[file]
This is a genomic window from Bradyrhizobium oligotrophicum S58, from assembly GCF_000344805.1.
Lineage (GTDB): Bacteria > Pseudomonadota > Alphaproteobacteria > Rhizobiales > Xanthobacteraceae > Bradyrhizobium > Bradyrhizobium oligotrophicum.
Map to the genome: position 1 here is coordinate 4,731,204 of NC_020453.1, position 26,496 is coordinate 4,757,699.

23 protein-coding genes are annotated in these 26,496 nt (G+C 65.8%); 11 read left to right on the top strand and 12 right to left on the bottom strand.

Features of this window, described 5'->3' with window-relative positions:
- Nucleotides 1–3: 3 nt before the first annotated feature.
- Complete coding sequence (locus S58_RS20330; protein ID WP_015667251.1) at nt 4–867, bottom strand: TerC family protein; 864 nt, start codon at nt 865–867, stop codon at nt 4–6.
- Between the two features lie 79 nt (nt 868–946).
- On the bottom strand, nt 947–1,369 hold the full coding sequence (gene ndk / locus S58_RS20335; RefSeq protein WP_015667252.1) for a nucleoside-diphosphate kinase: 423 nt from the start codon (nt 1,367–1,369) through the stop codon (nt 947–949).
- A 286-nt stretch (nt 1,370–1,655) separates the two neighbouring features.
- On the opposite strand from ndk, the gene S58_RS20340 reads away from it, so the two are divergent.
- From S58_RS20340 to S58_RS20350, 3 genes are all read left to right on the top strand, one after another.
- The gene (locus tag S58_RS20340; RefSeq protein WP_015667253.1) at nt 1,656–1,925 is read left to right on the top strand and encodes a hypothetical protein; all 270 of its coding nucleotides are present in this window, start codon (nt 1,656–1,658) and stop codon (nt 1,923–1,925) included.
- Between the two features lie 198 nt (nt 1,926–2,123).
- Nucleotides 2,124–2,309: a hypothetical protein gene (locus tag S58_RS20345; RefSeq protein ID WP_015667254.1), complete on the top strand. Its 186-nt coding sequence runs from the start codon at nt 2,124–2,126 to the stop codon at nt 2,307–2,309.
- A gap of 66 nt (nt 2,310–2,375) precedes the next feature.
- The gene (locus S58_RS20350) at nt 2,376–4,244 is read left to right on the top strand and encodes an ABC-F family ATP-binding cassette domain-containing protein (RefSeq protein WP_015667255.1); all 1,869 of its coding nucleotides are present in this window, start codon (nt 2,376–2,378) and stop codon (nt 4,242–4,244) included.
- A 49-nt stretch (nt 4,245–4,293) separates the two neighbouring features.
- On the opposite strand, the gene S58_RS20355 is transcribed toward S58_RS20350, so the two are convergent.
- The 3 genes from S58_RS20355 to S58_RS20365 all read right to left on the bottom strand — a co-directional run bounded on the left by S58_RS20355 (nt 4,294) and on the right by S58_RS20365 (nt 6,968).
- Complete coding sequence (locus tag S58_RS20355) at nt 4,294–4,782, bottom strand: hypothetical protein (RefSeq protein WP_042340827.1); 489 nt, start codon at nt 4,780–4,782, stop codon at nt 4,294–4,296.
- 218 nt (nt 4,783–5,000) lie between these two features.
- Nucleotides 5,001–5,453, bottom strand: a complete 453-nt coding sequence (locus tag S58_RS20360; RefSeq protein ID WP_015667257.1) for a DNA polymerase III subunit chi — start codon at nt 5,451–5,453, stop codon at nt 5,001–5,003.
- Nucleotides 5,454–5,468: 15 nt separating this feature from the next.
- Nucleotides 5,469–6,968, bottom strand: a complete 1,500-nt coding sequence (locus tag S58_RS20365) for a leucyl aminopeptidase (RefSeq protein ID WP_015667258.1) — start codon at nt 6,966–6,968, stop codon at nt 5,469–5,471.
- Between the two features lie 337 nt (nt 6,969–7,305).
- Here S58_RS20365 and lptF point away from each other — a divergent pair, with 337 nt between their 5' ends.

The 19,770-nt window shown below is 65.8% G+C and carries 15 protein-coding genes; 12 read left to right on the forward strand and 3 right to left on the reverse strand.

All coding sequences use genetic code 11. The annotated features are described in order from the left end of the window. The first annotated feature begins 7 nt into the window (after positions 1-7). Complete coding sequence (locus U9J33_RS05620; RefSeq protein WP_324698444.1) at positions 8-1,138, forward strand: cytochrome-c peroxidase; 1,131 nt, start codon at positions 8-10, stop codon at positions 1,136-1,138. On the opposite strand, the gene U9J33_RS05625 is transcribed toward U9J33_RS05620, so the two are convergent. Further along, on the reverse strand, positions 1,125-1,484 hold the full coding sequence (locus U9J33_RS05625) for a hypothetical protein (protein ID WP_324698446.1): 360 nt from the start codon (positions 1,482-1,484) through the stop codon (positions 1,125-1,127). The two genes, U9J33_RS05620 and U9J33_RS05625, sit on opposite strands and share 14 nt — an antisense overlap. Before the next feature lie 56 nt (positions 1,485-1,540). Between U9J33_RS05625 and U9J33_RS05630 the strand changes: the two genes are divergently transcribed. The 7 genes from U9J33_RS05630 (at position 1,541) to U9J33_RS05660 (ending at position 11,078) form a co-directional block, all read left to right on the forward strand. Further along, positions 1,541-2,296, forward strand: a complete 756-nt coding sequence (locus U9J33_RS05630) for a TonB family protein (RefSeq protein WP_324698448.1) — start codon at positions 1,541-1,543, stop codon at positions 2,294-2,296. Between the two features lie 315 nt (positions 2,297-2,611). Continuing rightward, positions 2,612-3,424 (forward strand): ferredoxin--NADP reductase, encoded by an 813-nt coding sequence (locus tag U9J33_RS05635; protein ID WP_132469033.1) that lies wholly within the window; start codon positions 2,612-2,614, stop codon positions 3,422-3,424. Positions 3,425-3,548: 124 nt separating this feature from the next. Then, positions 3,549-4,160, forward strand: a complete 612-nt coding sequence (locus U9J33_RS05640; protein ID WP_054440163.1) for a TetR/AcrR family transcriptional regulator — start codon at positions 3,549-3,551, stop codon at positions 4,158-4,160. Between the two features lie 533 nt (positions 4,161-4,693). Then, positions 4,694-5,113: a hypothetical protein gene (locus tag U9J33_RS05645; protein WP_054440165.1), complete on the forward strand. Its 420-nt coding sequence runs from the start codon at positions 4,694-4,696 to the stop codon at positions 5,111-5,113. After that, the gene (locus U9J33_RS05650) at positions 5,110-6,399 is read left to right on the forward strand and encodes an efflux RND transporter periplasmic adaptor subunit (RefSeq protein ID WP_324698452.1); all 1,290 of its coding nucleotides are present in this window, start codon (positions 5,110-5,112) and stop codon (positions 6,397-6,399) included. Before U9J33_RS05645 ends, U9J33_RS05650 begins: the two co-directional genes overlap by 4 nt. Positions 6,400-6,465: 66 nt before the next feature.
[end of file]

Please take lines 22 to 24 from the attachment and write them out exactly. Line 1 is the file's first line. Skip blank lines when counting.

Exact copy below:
- 218 nt (nt 4,783–5,000) lie between these two features.
- Nucleotides 5,001–5,453, bottom strand: a complete 453-nt coding sequence (locus tag S58_RS20360; RefSeq protein ID WP_015667257.1) for a DNA polymerase III subunit chi — start codon at nt 5,451–5,453, stop codon at nt 5,001–5,003.
- Nucleotides 5,454–5,468: 15 nt separating this feature from the next.